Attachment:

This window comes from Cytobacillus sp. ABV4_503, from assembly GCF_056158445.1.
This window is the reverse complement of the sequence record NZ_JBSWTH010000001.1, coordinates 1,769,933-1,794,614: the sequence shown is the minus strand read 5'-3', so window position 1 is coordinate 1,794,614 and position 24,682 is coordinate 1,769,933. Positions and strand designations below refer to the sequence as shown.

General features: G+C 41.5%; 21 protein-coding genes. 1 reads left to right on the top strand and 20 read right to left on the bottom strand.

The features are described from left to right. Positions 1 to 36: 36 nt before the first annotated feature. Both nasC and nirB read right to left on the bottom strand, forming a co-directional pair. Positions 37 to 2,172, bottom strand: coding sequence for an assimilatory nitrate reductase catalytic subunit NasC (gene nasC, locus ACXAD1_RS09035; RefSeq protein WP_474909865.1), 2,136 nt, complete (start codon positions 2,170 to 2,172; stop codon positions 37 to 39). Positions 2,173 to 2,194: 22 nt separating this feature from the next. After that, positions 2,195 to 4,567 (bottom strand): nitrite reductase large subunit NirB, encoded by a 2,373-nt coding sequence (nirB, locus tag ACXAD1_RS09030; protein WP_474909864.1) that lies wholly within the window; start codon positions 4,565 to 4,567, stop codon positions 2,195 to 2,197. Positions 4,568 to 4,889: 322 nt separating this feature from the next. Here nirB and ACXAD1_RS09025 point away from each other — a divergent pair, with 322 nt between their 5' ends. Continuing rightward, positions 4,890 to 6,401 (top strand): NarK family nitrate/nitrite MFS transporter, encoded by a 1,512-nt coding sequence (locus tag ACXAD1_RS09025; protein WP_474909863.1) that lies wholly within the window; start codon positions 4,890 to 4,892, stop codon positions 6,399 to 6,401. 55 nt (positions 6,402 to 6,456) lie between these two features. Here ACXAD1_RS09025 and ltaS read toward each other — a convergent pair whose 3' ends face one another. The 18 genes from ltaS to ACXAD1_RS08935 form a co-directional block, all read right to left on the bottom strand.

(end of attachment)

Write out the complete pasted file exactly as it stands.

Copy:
This window comes from Cytobacillus sp. ABV4_503, from assembly GCF_056158445.1.
This window is the reverse complement of the sequence record NZ_JBSWTH010000001.1, coordinates 1,769,933-1,794,614: the sequence shown is the minus strand read 5'-3', so window position 1 is coordinate 1,794,614 and position 24,682 is coordinate 1,769,933. Positions and strand designations below refer to the sequence as shown.

General features: G+C 41.5%; 21 protein-coding genes. 1 reads left to right on the top strand and 20 read right to left on the bottom strand.

The features are described from left to right. Positions 1 to 36: 36 nt before the first annotated feature. Both nasC and nirB read right to left on the bottom strand, forming a co-directional pair. Positions 37 to 2,172, bottom strand: coding sequence for an assimilatory nitrate reductase catalytic subunit NasC (gene nasC, locus ACXAD1_RS09035; RefSeq protein WP_474909865.1), 2,136 nt, complete (start codon positions 2,170 to 2,172; stop codon positions 37 to 39). Positions 2,173 to 2,194: 22 nt separating this feature from the next. After that, positions 2,195 to 4,567 (bottom strand): nitrite reductase large subunit NirB, encoded by a 2,373-nt coding sequence (nirB, locus tag ACXAD1_RS09030; protein WP_474909864.1) that lies wholly within the window; start codon positions 4,565 to 4,567, stop codon positions 2,195 to 2,197. Positions 4,568 to 4,889: 322 nt separating this feature from the next. Here nirB and ACXAD1_RS09025 point away from each other — a divergent pair, with 322 nt between their 5' ends. Continuing rightward, positions 4,890 to 6,401 (top strand): NarK family nitrate/nitrite MFS transporter, encoded by a 1,512-nt coding sequence (locus tag ACXAD1_RS09025; protein WP_474909863.1) that lies wholly within the window; start codon positions 4,890 to 4,892, stop codon positions 6,399 to 6,401. 55 nt (positions 6,402 to 6,456) lie between these two features. Here ACXAD1_RS09025 and ltaS read toward each other — a convergent pair whose 3' ends face one another. The 18 genes from ltaS to ACXAD1_RS08935 form a co-directional block, all read right to left on the bottom strand.